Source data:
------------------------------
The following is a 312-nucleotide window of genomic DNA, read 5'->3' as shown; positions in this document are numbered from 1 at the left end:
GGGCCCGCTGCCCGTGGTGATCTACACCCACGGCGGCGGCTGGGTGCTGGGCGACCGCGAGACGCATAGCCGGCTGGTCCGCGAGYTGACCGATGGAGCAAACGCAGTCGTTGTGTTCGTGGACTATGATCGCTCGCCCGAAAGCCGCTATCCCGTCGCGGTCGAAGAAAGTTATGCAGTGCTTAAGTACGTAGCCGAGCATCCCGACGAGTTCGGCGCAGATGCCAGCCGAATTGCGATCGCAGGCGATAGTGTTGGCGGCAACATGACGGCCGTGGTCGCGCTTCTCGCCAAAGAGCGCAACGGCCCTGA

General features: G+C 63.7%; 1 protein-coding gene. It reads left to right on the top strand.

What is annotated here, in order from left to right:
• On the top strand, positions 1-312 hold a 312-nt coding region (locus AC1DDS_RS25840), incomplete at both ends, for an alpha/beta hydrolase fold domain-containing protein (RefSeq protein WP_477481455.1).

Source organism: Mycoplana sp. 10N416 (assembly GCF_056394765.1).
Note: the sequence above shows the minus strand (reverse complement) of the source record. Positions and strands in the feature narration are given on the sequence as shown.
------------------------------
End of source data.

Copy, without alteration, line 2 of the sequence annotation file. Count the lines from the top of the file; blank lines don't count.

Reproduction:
GGGCCCGCTGCCCGTGGTGATCTACACCCACGGCGGCGGCTGGGTGCTGGGCGACCGCGAGACGCATAGCCGGCTGGTCCGCGAGYTGACCGATGGAGCAAACGCAGTCGTTGTGTTCGTGGACTATGATCGCTCGCCCGAAAGCCGCTATCCCGTCGCGGTCGAAGAAAGTTATGCAGTGCTTAAGTACGTAGCCGAGCATCCCGACGAGTTCGGCGCAGATGCCAGCCGAATTGCGATCGCAGGCGATAGTGTTGGCGGCAACATGACGGCCGTGGTCGCGCTTCTCGCCAAAGAGCGCAACGGCCCTGA